What Non-fiction are we reading in June, 2018?
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Started Chasing New Horizons by Alan Stern and David Grinspoon, about the first mission to Pluto. Engagingly written, with a light touch.
The diving bell and the butterfly was in my book box this month, so I started that right away.
Felt a bit odd reading it in the waiting room while my husband was having a minor op - was this tempting fate... (he was fine btw - me, who had to redress the wound this morning is less happy about the situation!)
Just started Brutal: the Untold Story Of My Life Inside Whitey Bulger's Irish Mob, by Kevin Weeks.
Started Women, race and Class by Angela Davis. I know I read it when it first came out (the eighties?) but can't remember a thing about it - hence the re-read.
I LOVED The best cook in the world: tales from my momma's table by Pulitzer-prize winning author, Rick Bragg.
Highly recommended if you like Southern writers or settings, family memoir, cooking, great stories, memorable characters, and humor!
I'm also a big fan of his earlier book, All over but the shoutin'
Just started All That Remains: a life in death by forensic anthropologist Sue Black. Some of the details are a bit gruesome but she's very interesting and thoughtful about death and what bodies can tell us about their life.
I have The Living Forest going as kind of a companion to my last book, The Forest Unseen. The latter is definitely more advanced in terms of what it presents and teaches, the former is more visual, but some of the pictures frankly aren't that good. As a person who photographs the very same things, I have better images in my own work. Oh well. It's still fun.
About to start Seeing Ourselves: Women's Self-Portraits by Frances Borzello. It starts with the few known drawings by nuns in illuminated manuscripts and goes through to almost present day. Worth the price for the illustrations alone.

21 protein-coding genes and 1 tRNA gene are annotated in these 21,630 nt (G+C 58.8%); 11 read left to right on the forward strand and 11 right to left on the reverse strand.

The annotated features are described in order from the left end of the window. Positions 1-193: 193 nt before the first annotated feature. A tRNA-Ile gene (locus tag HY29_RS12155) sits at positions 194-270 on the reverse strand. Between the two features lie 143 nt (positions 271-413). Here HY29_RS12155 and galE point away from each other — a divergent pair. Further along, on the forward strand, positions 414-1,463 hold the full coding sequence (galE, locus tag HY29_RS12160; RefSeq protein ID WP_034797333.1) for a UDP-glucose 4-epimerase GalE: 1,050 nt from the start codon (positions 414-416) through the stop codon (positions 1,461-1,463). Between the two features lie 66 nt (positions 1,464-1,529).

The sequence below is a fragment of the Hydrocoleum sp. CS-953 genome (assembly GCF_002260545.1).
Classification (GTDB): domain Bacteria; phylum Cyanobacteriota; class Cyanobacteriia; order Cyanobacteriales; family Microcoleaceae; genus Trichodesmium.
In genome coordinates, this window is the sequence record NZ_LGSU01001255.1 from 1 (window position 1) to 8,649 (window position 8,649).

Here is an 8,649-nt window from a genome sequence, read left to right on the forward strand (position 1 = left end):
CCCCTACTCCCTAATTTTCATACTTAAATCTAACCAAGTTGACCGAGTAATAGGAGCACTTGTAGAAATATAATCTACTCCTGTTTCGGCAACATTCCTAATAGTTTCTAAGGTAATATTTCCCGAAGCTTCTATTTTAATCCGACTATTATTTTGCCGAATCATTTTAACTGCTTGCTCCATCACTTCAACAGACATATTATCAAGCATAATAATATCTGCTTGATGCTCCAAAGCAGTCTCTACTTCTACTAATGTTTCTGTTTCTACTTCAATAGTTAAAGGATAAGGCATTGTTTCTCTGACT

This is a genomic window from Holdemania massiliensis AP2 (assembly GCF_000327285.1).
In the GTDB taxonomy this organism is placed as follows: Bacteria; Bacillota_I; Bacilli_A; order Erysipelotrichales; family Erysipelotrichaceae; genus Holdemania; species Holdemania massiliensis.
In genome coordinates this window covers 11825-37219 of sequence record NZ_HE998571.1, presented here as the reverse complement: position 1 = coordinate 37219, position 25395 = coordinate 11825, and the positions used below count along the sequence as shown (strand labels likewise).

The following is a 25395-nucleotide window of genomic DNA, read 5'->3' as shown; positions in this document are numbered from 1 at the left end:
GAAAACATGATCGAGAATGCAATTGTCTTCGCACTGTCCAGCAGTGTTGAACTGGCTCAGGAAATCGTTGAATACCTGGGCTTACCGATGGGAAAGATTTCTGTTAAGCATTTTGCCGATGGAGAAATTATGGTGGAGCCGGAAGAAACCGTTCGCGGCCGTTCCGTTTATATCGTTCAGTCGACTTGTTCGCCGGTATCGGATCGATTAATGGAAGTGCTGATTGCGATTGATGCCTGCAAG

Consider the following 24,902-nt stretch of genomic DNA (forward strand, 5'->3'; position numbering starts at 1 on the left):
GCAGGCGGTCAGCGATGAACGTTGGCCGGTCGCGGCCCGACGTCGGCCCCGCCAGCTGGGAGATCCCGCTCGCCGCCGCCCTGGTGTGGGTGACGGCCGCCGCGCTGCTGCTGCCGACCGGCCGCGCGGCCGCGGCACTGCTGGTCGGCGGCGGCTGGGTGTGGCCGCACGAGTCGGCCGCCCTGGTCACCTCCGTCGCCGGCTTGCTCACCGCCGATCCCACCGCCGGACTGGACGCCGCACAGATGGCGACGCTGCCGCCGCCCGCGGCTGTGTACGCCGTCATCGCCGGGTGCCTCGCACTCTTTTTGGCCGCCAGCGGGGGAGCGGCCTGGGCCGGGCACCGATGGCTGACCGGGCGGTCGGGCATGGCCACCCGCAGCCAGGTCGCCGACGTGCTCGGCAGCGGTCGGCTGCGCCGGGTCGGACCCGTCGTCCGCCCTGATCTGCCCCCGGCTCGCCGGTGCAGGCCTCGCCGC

Currently reading The Ground Truth. 'Probably not the best treatment of 9/11 events, I suspect.
Hyperbole and a Half: Unfortunate Situations, Flawed Coping Mechanisms, Mayhem, and Other Things That Happened
Brosh writes and illustrates this part book/part graphic autobiography about herself and the funny situations she gets herself into. I found myself chuckling through this book and relating to some of the stories. Short read.
Inside Charlie's Chocolate Factory: The Complete Story of Willy Wonka, the Golden Ticket, and Roald Dahl's Most Famous Creation
This is a celebration of the phenomenon of Roald Dahl’s most famous book Charlie and The Chocolate Factory. The writing of the book is covered, the author is discussed and you get to see a lot of the cover art of the different book versions by various artists. The two movies are also dissected. And of course there has to be a discussion made of all the candy produced under the Willy Wonka brand. Finally I was gob smacked to learn that was there was an actual opera production of it. Check it out at https://www.youtube.com/watch?v=Eh7GvGoiTtY Very interesting!
I'm more than 1/2 way through it and find it very interesting. There is a difference between "public Scientologists" who live pretty main-street lives (most celebrity members are this type) and a more cult-like Sea Org group which this author was involved in. I'm learning a lot, and it's also a good story.
I finished Nomadland which is an expose of the multitudes of people, most older, who have left homes they can't afford and taken to a nomadic life moving from one temporary job to the next. It is depressing in that so many are living such difficult lives and uplifting in that many are not only managing but thriving.
Airman Who Inspired the Movie - Good Morning, Vietnam
This is a good example of how a bio pic probably is more false than true.
I'm trying to finish John McCain's book, The Restless Wave, before it becomes an obituary.
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